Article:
Two years later, Andrew Wiggins has partnered up with Karl-Anthony Towns. They have Zach LaVine, Ricky Rubio, and Gorgui Dieng to round out their starting lineup. Tom Thibodeau is now running the ship. This is more than just a small roster round-up, though. It’s what makes this situation different. The youth, the new coach, and the new atmosphere.
The closest Kevin Love got to the playoffs was his last season with the Wolves, a time when he was already fed up with the organization that had failed to put the pieces around him to do anything resembling success.
The closest KG and friends got to the playoffs post- 03-04 Western Conference Finals fun came the following year, when blood was boiling over contract disputes, and age (to Cassell and Spree in both cases, specifically) was seeping in.
KAT and Wiggins are both 21, on rookie contracts, and hungry. Tom Thibodeau, while clearly frustrated with the defensive efforts of his team early in his first year as Wolves coach, is equally (if not more) hungry. This core, specifically Towns and Thibs, are in a situation where falling out of playoff contention isn’t going to trigger a flight mentality. Their shared obsessive nature for basketball is a perfect match, paired with their clear shared admiration for one another.
Offensively, the team as a whole is improving, but already have some things figured out. KAT has become one of the most dynamic players in the league, competing for All-NBA honors in a league where doing so is incredibly hard to do without team success (I still have doubts he’ll make it this year. Andrew Wiggins is a scoring machine. Zach LaVine is a bonafide three point shooter. Ricky Rubio is a magical unicorn. Offensively, the core fits.
But the offense wasn’t enough. When the season began, the team’s best players didn’t play defense to Thibs’ (or, in many cases, an average NBA player’s) standards. Leading up to December 13, they were near last in the league with a putrid 6-18 record. They had the fourth worst defensive rating in the league in that stretch, with their core guys (LaVine, Wiggins, Towns) nearing the bottom of the league in individual defensive RPM at their respective positions.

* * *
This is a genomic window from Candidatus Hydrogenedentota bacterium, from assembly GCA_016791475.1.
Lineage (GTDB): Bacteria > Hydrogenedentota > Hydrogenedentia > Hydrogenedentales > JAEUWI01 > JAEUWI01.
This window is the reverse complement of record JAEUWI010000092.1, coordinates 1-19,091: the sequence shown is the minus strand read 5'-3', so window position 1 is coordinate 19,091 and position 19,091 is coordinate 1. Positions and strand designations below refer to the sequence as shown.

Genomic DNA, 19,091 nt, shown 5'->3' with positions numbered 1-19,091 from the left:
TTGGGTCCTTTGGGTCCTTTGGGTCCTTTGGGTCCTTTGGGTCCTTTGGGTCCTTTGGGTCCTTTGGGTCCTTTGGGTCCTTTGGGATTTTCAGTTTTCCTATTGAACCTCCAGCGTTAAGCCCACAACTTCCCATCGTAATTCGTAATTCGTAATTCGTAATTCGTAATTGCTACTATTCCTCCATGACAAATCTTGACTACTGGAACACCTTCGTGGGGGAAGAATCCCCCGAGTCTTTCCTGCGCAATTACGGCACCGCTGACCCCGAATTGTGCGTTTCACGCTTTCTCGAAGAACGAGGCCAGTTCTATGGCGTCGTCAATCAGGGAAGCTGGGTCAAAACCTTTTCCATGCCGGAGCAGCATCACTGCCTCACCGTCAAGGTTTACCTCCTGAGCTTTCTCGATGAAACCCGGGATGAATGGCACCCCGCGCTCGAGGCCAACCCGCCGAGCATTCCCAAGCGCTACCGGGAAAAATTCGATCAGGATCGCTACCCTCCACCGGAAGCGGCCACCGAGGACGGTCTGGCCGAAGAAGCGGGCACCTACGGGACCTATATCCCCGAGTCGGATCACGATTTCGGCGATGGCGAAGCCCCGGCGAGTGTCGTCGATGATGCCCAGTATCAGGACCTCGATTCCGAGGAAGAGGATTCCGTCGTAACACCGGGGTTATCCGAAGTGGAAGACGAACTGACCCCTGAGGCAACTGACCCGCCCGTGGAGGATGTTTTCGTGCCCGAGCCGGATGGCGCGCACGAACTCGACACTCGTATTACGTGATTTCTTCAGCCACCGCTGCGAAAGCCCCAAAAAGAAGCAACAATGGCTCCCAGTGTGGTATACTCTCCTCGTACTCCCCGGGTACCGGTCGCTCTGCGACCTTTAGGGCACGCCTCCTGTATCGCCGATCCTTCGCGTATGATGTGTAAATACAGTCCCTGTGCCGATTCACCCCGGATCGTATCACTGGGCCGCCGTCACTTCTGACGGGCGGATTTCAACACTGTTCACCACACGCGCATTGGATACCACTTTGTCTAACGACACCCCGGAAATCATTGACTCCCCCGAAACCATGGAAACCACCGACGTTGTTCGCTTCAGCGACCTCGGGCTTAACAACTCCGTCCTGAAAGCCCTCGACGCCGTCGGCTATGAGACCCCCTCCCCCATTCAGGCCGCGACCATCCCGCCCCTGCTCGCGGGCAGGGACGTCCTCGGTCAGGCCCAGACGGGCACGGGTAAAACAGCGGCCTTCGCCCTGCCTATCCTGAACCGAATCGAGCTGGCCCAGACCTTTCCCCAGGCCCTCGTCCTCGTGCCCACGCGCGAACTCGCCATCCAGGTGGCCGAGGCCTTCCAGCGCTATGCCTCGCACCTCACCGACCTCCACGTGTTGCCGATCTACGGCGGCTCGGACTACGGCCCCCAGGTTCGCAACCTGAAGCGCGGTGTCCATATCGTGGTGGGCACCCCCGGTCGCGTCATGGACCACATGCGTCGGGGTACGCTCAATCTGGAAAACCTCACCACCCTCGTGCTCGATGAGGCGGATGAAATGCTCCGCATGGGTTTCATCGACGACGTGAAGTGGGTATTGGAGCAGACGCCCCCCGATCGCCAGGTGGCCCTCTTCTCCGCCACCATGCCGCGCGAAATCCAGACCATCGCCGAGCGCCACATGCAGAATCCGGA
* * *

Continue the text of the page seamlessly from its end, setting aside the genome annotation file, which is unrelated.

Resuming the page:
Since then, as individual defense continues to improve, the Wolves are near (but not quite at) the top half of the league in defensive rating. Seventeenth, to be exact. Over the past month and change (since Feb. 12), they’re in the top 10. The improvement, while slower than some, including Thibs, would have preferred, is happening.
Over that month-long stretch, they showed their improvements in play and maturity, and that turned into some impressive wins. They beat the Clippers, the Warriors, the Wizards, and the Jazz; all solid-to-elite playoff teams that they wouldn’t have been able to mess with 2 months earlier. Not to the same level of play, anyway.
More recently, they followed it up with some duds, duds that have mostly killed their postseason dreams. This showed that they’re still flawed, and have a ways to go.
But the difference here: they’re young, and are well aware that the work isn’t done. More importantly, they want to keep working. That’s why making a push, successful or not, for the playoffs through mid-March is important. This team is hungry. Thibs is hungry. And getting as close as they did without actually achieving their goal is only going to bring them closer, and make them hungrier.
It’s no longer just KG. It’s not just Big Al. It isn’t just Kevin Love. It’s Karl-Anthony Towns, Andrew Wiggins, and Zach LaVine. All young. All dead set on improving individually. All wanting to get a feel for what they’ve collectively come so close to this year. That’s why all this matters, even if they don’t get there this year. They’re not done.